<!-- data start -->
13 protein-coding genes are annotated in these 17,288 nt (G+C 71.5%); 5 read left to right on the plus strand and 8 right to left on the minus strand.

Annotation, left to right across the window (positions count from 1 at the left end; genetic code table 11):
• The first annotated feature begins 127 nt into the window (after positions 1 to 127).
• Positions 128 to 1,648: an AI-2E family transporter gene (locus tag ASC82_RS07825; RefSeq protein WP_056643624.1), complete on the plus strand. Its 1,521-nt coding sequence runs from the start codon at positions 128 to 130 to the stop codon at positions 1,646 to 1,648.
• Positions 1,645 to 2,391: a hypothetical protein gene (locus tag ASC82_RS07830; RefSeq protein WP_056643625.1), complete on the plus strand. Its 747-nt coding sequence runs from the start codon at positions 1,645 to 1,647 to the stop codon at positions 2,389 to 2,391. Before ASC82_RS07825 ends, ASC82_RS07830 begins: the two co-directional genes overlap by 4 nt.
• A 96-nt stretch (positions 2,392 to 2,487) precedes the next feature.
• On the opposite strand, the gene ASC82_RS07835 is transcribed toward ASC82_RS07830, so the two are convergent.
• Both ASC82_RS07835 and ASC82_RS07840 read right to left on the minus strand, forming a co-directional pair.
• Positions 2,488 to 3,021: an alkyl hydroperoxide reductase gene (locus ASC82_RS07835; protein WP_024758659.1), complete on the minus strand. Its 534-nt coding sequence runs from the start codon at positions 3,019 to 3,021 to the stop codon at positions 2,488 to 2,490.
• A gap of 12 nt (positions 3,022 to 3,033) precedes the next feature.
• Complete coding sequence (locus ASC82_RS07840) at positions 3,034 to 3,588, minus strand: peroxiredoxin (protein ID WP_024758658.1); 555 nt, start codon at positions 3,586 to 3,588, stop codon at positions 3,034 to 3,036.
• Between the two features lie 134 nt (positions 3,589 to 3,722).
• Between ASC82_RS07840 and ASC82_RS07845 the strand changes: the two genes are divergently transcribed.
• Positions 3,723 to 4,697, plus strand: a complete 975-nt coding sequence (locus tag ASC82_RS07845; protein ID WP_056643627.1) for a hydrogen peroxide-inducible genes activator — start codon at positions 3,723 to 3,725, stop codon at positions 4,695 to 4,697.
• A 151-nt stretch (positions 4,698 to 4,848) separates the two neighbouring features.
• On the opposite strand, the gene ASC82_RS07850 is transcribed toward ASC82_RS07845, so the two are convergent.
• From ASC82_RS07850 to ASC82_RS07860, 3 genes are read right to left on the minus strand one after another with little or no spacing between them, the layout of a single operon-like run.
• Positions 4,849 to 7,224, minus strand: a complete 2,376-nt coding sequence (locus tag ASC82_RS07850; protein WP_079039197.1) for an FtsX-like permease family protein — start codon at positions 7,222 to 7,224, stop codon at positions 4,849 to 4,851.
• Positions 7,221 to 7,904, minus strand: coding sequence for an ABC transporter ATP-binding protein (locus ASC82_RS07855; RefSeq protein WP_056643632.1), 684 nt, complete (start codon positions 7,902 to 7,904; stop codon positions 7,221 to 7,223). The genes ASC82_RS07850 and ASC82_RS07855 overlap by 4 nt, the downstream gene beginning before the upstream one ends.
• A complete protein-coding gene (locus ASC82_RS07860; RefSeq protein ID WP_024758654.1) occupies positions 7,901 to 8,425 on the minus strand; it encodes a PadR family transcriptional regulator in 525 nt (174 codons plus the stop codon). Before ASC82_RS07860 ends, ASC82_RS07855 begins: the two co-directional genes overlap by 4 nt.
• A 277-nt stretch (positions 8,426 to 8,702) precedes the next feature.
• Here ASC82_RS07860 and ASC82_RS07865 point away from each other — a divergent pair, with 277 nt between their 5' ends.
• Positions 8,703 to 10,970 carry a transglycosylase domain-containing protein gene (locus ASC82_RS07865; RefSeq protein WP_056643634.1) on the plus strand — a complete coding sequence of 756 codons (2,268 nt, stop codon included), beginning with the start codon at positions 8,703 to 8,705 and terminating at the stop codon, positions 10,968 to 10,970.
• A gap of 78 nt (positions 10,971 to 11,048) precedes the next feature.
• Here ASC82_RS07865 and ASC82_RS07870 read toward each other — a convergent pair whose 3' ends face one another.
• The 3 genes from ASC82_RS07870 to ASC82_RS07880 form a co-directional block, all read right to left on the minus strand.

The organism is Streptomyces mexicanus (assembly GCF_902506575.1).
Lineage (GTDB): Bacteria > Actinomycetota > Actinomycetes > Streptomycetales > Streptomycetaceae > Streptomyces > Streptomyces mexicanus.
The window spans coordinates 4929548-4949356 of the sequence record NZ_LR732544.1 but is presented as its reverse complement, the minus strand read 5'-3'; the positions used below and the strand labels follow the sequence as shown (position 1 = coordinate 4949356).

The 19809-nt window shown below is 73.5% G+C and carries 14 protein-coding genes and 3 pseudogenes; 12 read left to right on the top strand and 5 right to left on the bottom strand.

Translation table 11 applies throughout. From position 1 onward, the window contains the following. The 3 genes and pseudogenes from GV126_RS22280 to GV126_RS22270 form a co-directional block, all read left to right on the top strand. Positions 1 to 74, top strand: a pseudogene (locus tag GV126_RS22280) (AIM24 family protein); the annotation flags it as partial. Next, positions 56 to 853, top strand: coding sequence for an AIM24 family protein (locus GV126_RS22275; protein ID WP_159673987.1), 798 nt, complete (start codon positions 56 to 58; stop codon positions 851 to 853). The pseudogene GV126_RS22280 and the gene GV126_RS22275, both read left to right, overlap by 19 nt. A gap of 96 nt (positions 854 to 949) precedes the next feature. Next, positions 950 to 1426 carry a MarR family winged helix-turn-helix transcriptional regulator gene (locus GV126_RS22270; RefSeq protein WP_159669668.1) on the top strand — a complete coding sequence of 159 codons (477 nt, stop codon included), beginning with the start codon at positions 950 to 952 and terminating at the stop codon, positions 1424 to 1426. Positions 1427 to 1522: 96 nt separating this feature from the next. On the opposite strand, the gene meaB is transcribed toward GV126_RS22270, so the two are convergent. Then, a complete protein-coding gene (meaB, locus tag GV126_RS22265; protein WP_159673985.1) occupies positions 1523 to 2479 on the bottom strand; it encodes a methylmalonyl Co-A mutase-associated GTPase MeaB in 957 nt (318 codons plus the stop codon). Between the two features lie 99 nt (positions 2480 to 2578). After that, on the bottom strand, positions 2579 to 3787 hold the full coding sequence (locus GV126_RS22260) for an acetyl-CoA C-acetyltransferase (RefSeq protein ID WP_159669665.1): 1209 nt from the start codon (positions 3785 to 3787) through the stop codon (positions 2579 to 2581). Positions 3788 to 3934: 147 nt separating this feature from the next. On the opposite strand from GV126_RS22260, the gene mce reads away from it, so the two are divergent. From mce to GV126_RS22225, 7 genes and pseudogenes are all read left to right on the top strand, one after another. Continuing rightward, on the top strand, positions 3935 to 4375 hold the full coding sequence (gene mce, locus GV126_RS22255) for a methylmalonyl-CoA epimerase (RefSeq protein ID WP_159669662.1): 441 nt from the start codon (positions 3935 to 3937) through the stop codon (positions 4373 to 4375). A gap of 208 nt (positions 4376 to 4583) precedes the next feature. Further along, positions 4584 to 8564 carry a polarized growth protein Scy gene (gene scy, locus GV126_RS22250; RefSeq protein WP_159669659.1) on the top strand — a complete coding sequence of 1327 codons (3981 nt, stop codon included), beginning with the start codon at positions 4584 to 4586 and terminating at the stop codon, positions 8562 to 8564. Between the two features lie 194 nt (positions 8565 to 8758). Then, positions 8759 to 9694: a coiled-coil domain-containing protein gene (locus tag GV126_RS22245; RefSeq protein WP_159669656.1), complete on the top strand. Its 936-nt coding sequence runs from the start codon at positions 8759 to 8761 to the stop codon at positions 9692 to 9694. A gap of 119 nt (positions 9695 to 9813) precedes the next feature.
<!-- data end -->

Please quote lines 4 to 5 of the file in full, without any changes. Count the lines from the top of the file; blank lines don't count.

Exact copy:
• Positions 128 to 1,648: an AI-2E family transporter gene (locus tag ASC82_RS07825; RefSeq protein WP_056643624.1), complete on the plus strand. Its 1,521-nt coding sequence runs from the start codon at positions 128 to 130 to the stop codon at positions 1,646 to 1,648.
• Positions 1,645 to 2,391: a hypothetical protein gene (locus tag ASC82_RS07830; RefSeq protein WP_056643625.1), complete on the plus strand. Its 747-nt coding sequence runs from the start codon at positions 1,645 to 1,647 to the stop codon at positions 2,389 to 2,391. Before ASC82_RS07825 ends, ASC82_RS07830 begins: the two co-directional genes overlap by 4 nt.